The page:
Floors, walls, and ceilings are never as level, plumb, or square as they look, and many kitchens—especially in existing homes—show variations in all three measures. Standard countertop height is 36 inches, but this may vary depending on where the high and low points are in the floor (see Cabinet Layout Tips illustration). Most installers are comfortable shimming or scribing cabinets to correct variances of 1 inch (possibly more, depending on the configuration of the cabinet run).

Check the floor for level. Using a laser level or long spirit level along the wall, find the high and low spots in the floor (check island or peninsula locations, too, particularly if they will house an undercounter appliance). Also spot-check a line about 2 feet out to see if the floor is at the same level across the depth of the cabinets. Mark high and low spots on the floor (or on painter's tape), as well as any other humps or sags—these dimensions will help later when you are setting final base cabinet height.

Check soffit and ceiling. The ceiling will usually follow the floor, but not always. Check whether an existing soffit compensates for an out-of-level ceiling, and make sure it is level across its depth. The closer that wall-cabinet tops are to the ceiling or soffit, the more visible any variance will be. Simple, square-profile molding may disguise a small variance; if there are larger problems, now is the time to fix them.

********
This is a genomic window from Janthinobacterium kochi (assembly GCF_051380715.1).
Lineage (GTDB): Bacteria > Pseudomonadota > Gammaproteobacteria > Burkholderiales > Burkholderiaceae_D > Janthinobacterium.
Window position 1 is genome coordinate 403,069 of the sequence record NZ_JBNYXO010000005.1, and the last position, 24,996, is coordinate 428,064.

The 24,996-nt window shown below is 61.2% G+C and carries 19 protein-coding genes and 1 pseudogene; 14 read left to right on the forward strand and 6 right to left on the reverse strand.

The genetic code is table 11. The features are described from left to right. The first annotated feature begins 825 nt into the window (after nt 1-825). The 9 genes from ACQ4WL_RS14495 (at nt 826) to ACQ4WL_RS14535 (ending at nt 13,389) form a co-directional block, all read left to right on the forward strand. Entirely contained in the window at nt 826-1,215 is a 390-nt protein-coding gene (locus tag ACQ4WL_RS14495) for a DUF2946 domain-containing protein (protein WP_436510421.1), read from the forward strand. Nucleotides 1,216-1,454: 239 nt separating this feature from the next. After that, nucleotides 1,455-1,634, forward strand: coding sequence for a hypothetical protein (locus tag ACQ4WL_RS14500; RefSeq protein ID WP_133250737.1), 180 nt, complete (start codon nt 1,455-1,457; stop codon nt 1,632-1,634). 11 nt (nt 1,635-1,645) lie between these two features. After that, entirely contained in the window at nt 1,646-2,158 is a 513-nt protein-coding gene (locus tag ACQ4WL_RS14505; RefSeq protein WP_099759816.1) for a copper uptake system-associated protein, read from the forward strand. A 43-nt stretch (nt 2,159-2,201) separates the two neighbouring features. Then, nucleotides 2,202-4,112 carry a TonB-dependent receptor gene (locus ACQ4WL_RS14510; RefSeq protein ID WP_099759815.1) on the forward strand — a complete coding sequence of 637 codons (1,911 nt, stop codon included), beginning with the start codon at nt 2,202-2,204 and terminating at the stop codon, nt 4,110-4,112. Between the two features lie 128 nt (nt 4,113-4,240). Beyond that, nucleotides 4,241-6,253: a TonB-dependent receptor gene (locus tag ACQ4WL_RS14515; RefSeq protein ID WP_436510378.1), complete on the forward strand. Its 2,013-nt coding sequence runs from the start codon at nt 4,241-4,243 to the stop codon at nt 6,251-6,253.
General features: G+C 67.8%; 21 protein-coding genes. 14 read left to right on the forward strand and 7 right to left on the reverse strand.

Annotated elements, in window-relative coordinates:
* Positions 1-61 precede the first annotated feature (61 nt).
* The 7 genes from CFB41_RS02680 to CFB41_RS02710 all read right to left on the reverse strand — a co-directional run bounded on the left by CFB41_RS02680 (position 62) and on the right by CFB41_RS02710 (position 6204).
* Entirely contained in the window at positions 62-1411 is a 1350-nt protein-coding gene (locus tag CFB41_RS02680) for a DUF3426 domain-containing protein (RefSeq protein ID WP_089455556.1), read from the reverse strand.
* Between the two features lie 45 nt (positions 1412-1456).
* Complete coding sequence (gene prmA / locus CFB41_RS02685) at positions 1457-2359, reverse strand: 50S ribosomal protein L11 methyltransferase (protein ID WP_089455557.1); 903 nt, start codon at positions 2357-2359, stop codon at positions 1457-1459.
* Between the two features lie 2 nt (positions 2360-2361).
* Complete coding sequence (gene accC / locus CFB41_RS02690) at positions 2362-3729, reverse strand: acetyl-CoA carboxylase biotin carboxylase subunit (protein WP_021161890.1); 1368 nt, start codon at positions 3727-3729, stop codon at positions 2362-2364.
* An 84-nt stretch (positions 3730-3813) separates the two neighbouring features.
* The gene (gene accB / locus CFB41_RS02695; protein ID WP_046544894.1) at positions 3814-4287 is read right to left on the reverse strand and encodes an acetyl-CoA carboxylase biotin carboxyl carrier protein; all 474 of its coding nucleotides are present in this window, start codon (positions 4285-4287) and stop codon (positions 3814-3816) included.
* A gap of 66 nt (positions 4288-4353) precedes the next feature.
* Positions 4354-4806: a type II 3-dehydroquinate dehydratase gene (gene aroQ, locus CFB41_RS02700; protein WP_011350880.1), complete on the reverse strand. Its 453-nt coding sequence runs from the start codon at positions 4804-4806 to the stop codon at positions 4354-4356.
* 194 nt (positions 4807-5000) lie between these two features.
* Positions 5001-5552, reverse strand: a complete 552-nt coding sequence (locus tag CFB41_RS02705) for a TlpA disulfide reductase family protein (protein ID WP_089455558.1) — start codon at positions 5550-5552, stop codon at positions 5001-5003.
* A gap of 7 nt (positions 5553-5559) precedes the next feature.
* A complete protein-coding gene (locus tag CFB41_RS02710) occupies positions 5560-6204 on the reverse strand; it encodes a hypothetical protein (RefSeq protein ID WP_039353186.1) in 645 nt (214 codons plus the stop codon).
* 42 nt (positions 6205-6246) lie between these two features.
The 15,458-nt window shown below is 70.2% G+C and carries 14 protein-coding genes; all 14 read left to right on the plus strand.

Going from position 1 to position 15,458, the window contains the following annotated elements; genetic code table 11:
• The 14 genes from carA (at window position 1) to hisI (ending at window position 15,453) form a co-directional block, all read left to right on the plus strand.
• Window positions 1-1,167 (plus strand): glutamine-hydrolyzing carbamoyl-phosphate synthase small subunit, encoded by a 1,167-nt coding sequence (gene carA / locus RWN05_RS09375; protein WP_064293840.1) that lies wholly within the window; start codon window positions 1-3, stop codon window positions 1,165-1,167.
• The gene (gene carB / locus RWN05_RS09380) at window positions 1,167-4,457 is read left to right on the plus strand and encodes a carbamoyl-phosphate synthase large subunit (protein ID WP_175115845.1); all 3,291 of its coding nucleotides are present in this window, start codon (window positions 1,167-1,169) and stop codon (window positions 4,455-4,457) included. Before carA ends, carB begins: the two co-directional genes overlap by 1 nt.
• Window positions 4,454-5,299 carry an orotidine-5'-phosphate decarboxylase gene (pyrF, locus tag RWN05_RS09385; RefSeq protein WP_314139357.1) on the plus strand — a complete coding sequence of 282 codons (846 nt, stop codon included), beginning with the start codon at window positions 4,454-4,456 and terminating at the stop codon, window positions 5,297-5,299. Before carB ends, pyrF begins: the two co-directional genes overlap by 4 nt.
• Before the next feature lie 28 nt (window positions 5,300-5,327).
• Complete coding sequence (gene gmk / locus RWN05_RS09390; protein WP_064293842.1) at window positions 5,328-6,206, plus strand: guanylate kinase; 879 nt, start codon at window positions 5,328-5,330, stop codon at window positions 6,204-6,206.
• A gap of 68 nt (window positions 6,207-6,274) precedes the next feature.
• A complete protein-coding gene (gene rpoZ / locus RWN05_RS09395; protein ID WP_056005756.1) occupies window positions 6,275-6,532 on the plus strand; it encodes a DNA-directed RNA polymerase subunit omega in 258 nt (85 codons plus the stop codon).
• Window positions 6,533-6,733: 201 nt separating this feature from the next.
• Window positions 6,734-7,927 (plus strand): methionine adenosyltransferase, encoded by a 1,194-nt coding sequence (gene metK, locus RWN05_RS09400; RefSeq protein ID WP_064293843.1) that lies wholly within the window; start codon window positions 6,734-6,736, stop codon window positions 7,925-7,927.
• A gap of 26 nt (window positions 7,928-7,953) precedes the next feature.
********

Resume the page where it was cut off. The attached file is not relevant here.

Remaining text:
Check corners for square. Measure out a 3-4-5 triangle in three locations—at the floor, at the ceiling or soffit, and at approximate countertop height. Obtuse-angled corners may permit cabinets to be set flush against both walls, depending on the type of corner cabinet used; acute angles may require spacing cabinets away from the wall to accommodate carousel-type hardware. Even where walls are square, a buildup of joint compound may have to be removed to prevent interference with corner base and wall cabinets.

Check walls for plumb. If out-of-plumb walls are discovered before the cabinets are ordered, specify extended panels, whose extra depth will make it possible to scribe cleanly against the wall. (Added height at tall end panels may also be needed to compensate for low spots in the floor.) Where an out-of-plumb wall is discovered after the fact, adding a custom extension on site or adding molding to conceal any gaps may be the only solution.

Check backsplash. Wall cabinets are typically set at 18 inches above the finished countertop, but if you need to adjust this dimension, 17 inches is the recommended minimum. Where wall cabinets and backsplash are in different planes because of an out-of-plumb wall, you may need to use molding to conceal any gaps.